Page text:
Candidate and environment: Dr. Placencia is an accomplished investigator in neonatal ethics. His long term goal is to become an independent investigator who uses empiric evidence to change, modify, or support the normative ethical standards. He has identified a mentor who pioneered this approach, the support of a premiere research institute and clinical environment, and designed a career development program to augment his research skills and expertise in ethics. With these critical components, he will be uniquely qualified to achieve his goals. Objective: Develop an ethical model for parental perinatal decision making about the care of high-risk infants, and develop a clinical model by which parental decision making may be improved. Study Design: SA 1: Develop an evidence based critical appraisal of the Best Interests Standard (BIS). SA 1.1: Survey parents of high risk infants to determine what information they want regarding the familial impact of providing long term care, how such information would have shaped their decision-making, and whether it would have been appropriate for them to consider these effects? SA 1.2: Defend an empirically and ethically justified critical appraisal of the BIS by incorporating data gathered in our previou surveys on the conceptualization of the BIS and in SA1.1. SA 2: Develop, assess, and disseminate a data-driven, ethically justified model for prenatal education of pregnant women and their partners on the consequences to the infant of premature delivery. SA 2.1: Create of a series of educational videos for pregnant women at 18-30 weeks gestation and their partners, describing the current stage of fetal development and what to expect if the fetus delivers premature. SA 2.2: Determine the efficacy of the video on parental knowledge via pre- and post- assessments. SA 2.3: Assess maternal satisfaction with educational impact via post intervention survey. SA 2.4: Assess impact on decision making regarding resuscitation or life sustaining therapy (LST) amongst patients who deliver prematurely at 22-26 weeks. SA 2.5: Assess physicians'satisfaction with educational impact for parents of infants born between 22-34 weeks and impact on decisions regarding resuscitation or LST for infants born at 22-26 weeks. Future RO1: SA 3: Adaption of our model of prenatal education for non-academic obstetric settings. Future RO1: SA 4: Expand the study of the video's impact on parental decision making. Future RO1: SA 5: Adaption of the model for parents of infants with known congenital anomalies.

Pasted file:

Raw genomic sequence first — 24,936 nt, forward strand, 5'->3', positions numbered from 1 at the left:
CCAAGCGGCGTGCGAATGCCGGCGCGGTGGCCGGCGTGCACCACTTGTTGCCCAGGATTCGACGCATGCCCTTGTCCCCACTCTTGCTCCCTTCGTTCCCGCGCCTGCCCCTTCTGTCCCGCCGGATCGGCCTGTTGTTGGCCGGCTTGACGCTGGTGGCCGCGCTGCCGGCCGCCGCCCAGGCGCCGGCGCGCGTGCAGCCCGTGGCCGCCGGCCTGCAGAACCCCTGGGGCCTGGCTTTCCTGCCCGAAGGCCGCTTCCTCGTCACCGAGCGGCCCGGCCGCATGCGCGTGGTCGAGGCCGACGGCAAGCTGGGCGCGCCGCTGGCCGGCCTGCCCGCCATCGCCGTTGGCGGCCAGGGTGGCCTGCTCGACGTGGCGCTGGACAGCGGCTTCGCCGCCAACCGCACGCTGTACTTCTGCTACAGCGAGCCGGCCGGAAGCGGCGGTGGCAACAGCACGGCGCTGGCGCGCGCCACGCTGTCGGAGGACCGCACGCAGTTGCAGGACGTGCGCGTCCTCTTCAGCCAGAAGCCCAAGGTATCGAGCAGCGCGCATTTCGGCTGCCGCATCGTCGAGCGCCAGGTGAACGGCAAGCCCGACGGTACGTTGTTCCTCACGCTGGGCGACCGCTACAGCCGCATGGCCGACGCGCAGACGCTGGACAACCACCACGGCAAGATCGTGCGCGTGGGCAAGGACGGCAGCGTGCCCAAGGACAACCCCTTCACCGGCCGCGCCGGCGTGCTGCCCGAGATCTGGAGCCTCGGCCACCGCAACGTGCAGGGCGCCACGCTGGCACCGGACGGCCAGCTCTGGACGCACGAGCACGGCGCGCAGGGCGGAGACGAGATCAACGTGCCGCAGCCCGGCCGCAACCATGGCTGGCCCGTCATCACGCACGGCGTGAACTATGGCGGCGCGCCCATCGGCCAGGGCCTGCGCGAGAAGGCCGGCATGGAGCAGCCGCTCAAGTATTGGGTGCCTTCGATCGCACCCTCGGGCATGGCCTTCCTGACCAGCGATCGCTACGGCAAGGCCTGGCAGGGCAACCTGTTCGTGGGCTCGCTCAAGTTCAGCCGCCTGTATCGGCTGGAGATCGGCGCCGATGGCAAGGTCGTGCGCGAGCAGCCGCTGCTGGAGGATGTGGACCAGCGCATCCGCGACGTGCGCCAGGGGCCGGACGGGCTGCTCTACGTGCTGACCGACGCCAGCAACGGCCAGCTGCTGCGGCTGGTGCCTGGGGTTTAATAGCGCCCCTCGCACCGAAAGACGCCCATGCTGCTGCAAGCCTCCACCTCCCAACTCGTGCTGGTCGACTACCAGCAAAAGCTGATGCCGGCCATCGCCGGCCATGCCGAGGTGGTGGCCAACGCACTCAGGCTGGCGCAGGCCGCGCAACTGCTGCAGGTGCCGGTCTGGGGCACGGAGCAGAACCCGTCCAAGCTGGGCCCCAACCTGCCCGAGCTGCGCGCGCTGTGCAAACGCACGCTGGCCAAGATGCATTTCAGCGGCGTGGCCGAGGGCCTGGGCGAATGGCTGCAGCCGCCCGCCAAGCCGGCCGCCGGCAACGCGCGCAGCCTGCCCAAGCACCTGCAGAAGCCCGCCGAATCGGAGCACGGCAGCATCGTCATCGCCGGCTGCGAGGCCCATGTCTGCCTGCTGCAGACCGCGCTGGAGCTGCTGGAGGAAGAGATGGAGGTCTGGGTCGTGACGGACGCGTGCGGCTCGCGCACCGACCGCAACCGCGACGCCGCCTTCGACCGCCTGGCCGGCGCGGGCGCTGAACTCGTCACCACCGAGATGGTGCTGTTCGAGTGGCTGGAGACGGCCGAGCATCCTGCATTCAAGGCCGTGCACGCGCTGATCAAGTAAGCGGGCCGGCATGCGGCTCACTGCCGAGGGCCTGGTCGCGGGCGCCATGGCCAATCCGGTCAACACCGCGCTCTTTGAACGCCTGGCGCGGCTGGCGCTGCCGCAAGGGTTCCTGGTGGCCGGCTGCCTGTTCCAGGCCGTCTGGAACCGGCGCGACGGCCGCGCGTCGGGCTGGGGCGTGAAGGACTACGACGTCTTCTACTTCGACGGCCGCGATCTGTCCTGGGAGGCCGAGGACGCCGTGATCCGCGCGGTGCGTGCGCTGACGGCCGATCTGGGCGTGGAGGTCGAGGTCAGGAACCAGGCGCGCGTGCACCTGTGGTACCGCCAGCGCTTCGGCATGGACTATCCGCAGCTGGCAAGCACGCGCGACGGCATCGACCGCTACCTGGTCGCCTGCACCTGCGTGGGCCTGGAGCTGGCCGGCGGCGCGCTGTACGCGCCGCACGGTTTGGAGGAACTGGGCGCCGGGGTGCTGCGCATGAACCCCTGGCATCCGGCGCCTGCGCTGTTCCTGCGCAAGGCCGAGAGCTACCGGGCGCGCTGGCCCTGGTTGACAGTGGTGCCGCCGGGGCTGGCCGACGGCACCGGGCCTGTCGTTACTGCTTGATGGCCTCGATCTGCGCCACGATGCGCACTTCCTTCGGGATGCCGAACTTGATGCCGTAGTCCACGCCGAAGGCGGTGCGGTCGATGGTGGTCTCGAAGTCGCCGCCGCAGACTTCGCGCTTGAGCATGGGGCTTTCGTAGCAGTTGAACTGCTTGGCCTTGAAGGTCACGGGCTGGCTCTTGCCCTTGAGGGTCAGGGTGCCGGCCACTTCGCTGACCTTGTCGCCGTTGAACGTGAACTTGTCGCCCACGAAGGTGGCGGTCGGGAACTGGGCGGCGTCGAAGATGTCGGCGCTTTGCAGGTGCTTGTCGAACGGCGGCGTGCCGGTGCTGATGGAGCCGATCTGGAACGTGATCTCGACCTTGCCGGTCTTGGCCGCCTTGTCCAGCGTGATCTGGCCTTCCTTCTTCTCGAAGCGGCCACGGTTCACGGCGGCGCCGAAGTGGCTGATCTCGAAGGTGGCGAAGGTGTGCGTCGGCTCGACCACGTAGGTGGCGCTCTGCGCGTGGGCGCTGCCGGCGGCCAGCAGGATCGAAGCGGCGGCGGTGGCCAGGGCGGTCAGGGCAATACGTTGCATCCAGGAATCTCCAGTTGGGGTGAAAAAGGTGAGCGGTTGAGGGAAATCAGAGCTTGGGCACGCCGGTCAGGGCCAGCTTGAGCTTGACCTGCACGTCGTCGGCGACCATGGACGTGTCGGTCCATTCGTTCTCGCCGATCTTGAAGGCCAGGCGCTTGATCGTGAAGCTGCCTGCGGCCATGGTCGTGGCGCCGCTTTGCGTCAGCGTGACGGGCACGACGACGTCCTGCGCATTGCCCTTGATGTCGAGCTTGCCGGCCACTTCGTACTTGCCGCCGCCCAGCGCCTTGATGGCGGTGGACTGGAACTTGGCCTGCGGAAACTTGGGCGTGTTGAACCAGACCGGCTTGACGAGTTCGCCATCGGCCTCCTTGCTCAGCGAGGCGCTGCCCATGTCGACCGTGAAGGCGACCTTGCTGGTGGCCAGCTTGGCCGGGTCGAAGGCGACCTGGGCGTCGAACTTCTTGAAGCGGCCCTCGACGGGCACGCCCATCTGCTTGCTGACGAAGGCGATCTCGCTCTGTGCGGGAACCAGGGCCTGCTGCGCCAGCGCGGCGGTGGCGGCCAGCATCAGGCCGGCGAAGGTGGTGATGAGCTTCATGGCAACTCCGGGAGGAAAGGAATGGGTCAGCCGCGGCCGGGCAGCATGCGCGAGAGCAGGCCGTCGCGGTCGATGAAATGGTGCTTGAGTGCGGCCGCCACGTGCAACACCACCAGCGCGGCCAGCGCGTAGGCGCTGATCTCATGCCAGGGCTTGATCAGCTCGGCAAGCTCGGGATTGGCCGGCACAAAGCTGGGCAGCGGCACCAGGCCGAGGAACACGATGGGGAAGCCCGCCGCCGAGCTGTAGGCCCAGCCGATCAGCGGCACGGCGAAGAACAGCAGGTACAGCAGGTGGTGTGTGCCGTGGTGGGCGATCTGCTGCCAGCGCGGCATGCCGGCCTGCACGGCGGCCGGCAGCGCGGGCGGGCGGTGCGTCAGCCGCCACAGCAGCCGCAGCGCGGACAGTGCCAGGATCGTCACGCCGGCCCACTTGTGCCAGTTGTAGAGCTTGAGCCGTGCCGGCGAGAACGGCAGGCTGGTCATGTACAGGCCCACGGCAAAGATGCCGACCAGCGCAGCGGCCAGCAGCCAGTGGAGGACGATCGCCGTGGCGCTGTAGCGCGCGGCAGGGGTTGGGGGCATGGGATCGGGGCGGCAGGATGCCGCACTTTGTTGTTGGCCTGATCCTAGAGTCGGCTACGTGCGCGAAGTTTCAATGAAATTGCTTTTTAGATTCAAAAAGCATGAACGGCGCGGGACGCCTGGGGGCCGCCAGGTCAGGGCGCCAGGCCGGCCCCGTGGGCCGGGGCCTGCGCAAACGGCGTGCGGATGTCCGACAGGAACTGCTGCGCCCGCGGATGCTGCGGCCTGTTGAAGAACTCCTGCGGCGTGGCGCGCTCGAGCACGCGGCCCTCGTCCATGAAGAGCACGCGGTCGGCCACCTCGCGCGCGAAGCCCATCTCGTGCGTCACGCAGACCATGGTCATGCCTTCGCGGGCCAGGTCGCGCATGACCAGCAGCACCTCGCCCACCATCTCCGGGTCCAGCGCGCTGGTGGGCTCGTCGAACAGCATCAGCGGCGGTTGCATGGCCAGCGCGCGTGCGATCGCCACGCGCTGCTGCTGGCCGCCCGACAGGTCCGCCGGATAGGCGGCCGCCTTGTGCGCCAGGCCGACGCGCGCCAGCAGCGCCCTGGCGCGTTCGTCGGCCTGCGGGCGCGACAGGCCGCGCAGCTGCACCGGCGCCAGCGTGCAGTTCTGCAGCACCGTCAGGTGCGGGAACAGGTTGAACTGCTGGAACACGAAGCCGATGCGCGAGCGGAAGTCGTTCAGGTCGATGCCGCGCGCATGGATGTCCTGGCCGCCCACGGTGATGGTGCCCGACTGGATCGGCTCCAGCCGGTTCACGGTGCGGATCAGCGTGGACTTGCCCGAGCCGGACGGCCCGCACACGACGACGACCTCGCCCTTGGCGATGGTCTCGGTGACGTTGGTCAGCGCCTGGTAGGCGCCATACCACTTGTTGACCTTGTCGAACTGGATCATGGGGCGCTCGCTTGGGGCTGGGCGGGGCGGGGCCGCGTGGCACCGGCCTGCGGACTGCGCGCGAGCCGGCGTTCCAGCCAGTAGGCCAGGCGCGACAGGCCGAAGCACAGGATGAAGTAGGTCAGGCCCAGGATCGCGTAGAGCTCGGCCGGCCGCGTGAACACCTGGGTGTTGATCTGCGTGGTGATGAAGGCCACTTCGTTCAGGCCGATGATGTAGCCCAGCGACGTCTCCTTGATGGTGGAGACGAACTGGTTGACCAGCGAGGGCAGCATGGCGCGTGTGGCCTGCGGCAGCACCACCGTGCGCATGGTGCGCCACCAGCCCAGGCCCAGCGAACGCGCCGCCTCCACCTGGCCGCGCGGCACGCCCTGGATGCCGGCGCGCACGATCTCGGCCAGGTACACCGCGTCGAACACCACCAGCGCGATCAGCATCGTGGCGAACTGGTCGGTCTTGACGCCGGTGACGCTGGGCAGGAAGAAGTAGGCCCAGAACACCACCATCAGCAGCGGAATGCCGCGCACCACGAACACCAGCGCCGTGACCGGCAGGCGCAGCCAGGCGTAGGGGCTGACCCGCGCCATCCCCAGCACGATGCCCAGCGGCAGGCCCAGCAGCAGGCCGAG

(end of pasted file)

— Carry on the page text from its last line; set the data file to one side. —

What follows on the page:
Public Health Relevance

Prenatal counseling for premature delivery is often done in a suboptimal setting due to the nature of the condition. This may result in poorly informed decisions and have negative consequences on the health of the infant and family. This project will produce a data-driven, ethically justified model to address shortcomings in prenatal counseling for premature delivery and allow for development and dissemination of a clinical education model to address those shortcomings.

National Institute of Health (NIH)
Eunice Kennedy Shriver National Institute of Child Health & Human Development (NICHD)
Mentored Patient-Oriented Research Career Development Award (K23)
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Developmental Biology Subcommittee (CHHD)
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Davis, Maurice
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Baylor College of Medicine
Schools of Medicine
United States
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